Protect Your Data
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“Privacy by design” – while not a new concept – is certainly enjoying a new spot in the sunshine thanks to the European Union’s General Data Protection Regulation (“GDPR”) (93 days and counting…) and its codification of “privacy by design and default” in Article 25.
Privacy can also be a key differentiator and a competitive advantage. Read on for some points that can help drive your data privacy/data management program.
Recently, Uber agreed to a proposed Federal Trade Commission (FTC) consent order (“Consent Order”) to settle charges in an FTC complaint (“Complaint”) regarding behavior stemming back to at least 2014. Acting Chairman Maureen K. Ohlhausen has stressed the implications this has for other companies:
Recently, the Electronic Privacy Information Center (“EPIC”) asked the FTC to begin an investigation into a Google program called “Store Sales Management.” The purpose of Store Sales Management is to allow for the matching goods purchased in physical brick and mortar stores to the clicking of online ads, or as we refer to the practice, “Bricks to Clicks.”
By Adam Lenain
The combination of emerging technologies, information security risks and electronic discovery obligations continues to give rise to questions regarding best practices for adoption of modern ephemeral communication tools in lieu of more traditional forms of communication, particularly in the context of probable or pending litigation. Many businesses now employ various instant messaging systems, and employees routinely send work-related text messages and interact over collaboration applications--some of which enable automatic, or time of life, expiration and deletion of information (referred to as “ephemeral” communication).
A Pew Research Center Report relayed useful information regarding application users’ concerns with sharing personal data. Ninety percent of app users indicated that how their personal data will be used is “very” or “somewhat” important to them, and influences their decision to download an app. Sixty percent of users decided against downloading an app when they saw how much personal information they would need to share.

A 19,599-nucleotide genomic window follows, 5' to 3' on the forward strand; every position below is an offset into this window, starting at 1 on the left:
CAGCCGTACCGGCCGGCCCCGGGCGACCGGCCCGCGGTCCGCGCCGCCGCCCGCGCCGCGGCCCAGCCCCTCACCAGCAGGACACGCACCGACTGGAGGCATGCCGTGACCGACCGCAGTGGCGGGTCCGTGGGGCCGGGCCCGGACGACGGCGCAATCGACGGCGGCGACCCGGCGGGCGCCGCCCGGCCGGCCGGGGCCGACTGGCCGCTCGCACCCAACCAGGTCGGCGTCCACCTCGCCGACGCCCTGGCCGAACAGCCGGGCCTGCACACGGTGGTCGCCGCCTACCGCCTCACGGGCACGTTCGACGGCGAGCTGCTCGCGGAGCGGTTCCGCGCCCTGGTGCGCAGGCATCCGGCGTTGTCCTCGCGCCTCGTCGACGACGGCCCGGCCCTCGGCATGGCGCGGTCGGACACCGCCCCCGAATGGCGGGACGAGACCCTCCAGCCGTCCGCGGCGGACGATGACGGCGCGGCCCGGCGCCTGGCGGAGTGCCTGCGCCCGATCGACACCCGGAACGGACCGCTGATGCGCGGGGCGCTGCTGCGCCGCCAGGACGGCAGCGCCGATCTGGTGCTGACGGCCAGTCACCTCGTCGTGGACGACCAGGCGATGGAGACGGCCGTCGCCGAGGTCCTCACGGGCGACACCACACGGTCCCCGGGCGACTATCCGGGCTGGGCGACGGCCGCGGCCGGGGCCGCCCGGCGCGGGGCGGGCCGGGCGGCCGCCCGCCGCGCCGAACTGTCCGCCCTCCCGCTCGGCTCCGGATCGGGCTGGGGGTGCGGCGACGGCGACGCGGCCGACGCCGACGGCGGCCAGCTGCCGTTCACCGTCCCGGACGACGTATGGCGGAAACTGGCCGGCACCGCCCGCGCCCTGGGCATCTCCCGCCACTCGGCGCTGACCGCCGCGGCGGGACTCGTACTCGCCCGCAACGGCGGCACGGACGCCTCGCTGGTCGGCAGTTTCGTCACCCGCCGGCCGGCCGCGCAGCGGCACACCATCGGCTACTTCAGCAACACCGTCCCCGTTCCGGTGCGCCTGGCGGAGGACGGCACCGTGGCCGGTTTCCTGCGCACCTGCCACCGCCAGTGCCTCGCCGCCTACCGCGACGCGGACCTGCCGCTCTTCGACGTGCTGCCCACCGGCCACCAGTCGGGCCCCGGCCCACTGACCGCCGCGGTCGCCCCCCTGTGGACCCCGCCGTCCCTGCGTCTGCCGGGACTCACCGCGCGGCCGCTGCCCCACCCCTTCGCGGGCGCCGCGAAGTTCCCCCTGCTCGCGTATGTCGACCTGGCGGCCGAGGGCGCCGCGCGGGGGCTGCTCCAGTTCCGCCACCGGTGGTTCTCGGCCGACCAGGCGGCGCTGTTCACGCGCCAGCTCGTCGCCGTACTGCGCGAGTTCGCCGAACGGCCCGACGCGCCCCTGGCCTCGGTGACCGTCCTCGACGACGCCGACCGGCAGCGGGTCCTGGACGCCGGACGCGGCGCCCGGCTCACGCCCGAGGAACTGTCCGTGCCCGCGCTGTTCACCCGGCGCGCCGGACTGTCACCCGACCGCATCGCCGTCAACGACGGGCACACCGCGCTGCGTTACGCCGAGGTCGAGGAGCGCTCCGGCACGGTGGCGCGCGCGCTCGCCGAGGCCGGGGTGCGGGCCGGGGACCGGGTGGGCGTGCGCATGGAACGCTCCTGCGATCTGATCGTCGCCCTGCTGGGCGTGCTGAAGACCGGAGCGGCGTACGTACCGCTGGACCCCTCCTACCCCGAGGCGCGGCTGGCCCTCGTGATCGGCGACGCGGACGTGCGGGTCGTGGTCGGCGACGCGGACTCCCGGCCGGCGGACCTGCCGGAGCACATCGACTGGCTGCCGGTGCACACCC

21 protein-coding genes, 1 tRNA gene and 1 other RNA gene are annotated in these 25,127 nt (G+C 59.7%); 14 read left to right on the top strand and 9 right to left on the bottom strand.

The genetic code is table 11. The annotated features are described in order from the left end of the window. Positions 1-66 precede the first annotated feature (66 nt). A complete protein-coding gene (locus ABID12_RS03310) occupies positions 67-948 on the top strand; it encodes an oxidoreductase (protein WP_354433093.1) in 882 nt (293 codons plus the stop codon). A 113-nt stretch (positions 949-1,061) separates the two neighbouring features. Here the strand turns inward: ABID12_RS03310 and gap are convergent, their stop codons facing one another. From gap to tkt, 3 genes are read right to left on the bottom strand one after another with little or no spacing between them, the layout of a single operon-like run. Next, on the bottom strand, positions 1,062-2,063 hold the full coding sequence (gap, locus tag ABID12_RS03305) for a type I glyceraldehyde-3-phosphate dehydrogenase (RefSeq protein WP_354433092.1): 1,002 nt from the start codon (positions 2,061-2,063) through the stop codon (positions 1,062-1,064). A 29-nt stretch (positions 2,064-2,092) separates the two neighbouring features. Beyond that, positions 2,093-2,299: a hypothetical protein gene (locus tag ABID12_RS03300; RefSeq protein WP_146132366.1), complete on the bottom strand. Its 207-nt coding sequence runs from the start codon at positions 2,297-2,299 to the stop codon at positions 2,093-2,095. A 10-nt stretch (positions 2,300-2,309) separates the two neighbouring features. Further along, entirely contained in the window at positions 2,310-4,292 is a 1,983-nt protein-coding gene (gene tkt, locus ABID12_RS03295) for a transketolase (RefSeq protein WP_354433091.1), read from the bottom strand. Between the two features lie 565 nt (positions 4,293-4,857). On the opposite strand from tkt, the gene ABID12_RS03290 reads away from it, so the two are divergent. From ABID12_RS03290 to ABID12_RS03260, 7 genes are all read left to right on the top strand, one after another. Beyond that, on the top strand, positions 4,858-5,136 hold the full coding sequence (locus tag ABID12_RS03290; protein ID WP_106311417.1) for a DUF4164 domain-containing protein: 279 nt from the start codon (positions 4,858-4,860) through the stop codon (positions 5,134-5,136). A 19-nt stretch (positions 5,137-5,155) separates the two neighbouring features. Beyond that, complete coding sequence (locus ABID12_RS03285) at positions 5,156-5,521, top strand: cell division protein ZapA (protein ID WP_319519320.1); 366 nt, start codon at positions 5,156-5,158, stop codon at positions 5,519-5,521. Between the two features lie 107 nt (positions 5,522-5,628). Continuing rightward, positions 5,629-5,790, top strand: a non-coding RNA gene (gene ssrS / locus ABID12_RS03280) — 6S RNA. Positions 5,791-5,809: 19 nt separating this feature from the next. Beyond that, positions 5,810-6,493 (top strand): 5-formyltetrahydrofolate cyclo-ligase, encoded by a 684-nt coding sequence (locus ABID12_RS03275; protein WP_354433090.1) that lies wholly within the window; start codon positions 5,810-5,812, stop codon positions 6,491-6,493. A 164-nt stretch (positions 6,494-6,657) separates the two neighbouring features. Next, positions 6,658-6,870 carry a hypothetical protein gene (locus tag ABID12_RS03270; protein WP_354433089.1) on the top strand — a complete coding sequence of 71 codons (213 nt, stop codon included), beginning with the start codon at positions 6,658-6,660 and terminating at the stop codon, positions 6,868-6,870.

The Wall Street Journal ran a print article on July 18, 2013 titled “What’s Behind Those Quirky Startup Names?” in which the author Lindsey Gellman discussed the derivation behind unique startup names such as Mibblio, Kaggle, Shodogg, and Zaarly. One of the reasons for these types of names and spellings, she says, is the need for short, recognizable .com web addresses in a space where more mainstream domain names are no longer available.
By Julie Korostoff and Joseph DiCioccio
If you have received a software audit request from your software vendor or one of the industry trade groups representing software publishers, such as the Software & Information Industry Association (“SIIA”)1 or the Business Software Alliance (“BSA”)2 you are not alone. Over the past five years,3 software audits have become an increasingly common revenue-leakage recovery tool for software vendors.
On April 23, 2015 the FTC settled deception charges against start-up Nomi Technologies, Inc. related to Nomi’s in-store, sensor-based, tracking technology. This is the first FTC enforcement action against emerging retail store–based tracking technologies.